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Army Corps Of Engineers Has $109B In Backlogged Projects

Sen. Shelley Moore Capito, R-W.Va., speaks during a Senate Appropriations Subcommittee hearing, Wednesday, June 9, 2021, on Capitol Hill in Washington. (Al Drago/Pool via AP)

CHARLESTON — U.S. Sen. Shelley Moore Capito heard testimony Wednesday concerning the funding needs for the U.S. Army Corps of Engineers as it works through a backlog of projects to improve inland waterways and protect against future floods and climate change effects.

The U.S. Senate’s Environment and Public Works Committee held a hearing Wednesday, titled “Examining the Benefits of Investing in USACE Water Infrastructure Projects.”

Congress passed the Water Resources and Development Act of 2020, an omnibus bill approved every two years that provides the bulk of the Army Corps of Engineers funding for civil projects. Capito, R-W.Va., was part of the negotiating team that crafted the most recent version of the bill prior to becoming the ranking Republican member of the EPW Committee.

“It’s that time again, when the committee begins the biennial process of crafting water resources legislation,” Capito said. “The Corps’ main mission area of navigation, flood risk management and ecosystem restoration supports the lives and livelihoods of millions of Americans and facilitates commerce throughout this country.”

According to EPW Committee Chairman Tom Carper, D-Del., the Army Corps of Engineers has more than $109 billion worth of backlogged projects — more than 15 times the annual budget for the Corps of Engineers.

“Clearly there’s something wrong with this picture,” Carper said. “When demand for projects outstrips the supply of resources, the Corps is placed in an untenable position and moreover it’s a decision-making process growing far more difficult as we all struggle to address the needs of small, rural, and often disadvantaged communities.”

Capito was able to secure more than $160 million for water and wastewater infrastructure projects being worked on by the Corps of Engineers in the previous Water Resources and Development Act. West Virginia is also set to receive funding for a study of the flood protection gaps in the state in the wake of the devastating 2016 floods in Central and Southern West Virginia that took 23 lives and destroyed more than 1,000 homes.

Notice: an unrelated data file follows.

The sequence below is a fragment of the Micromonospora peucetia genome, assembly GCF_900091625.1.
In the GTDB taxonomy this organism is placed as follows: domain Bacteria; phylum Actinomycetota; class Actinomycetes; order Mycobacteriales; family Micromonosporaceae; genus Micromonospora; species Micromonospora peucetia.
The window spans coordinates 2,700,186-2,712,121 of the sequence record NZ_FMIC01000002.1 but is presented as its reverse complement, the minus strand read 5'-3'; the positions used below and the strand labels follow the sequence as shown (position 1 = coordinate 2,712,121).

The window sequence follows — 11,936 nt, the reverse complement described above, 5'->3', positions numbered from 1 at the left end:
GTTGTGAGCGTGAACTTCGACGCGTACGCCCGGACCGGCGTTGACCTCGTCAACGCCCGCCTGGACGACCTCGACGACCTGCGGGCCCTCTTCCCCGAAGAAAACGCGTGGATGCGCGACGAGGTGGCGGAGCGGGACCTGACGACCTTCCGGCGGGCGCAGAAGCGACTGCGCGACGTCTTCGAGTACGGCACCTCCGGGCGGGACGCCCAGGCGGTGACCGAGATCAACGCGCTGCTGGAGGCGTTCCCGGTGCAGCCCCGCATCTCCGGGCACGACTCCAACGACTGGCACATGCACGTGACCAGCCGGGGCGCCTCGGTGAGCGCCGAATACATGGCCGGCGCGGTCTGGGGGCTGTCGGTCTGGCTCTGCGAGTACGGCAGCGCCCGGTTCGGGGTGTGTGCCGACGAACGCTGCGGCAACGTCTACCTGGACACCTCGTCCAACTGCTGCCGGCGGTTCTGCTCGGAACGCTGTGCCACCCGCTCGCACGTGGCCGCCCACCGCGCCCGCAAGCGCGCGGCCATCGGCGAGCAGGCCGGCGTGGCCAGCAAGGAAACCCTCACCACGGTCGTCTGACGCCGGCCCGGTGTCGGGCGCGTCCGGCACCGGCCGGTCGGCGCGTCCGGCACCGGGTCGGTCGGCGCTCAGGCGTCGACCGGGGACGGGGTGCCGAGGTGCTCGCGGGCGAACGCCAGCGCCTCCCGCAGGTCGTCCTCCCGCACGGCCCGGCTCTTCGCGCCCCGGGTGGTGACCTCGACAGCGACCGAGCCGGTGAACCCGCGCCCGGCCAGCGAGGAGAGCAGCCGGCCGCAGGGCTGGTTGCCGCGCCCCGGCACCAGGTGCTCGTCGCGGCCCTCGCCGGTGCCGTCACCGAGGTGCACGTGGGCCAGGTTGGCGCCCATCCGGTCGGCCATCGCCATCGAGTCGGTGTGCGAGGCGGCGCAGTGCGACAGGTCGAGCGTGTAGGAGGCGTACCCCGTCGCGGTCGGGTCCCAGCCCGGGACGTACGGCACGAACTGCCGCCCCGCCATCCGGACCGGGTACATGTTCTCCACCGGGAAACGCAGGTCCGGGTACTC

“While I fully intend to see that this study receives a new start, it will do little good if recommended projects are held up due to analysis that sort of disregards the needs of certain communities,” Capito said.

Capito encouraged committee members and lawmakers to create incentives in the next Water Resources and Development Act for the Corps of Engineers to work collaboratively with local partners to assess the specific needs of communities.

“People on the ground know what their water resource challenges are, and the experiences and expertise with the hardworking men and women at the Corps can help inform them of paths forward to address those challenges,” Capito said. “As we make these changes and other changes, however, it is important that we do not become too overly prescriptive.”

The EPW Committee heard from several witnesses Wednesday, including Robert McCoy, a member of the board of directors for the Waterways Council and owner of Amhearst Madison, a West Virginia-based marine transportation company that employs more than 350 people.

In his written testimony, McCoy warned the committee about the deteriorating condition of locks and dams used by boats to move goods up and down the nation’s rivers. Speaking before the committee, McCoy thanked lawmakers for creating a new cost-share formula to make navigational improvements over the next 10 years.

“That provision changed the construction and major rehabilitation cost share for inland navigation projects to 65% from the general treasury and 35% from the inland waterways trust fund,” McCoy said. “When fully appropriated, it will deliver roughly an additional $100 million annually in construction funding for navigation improvements.”


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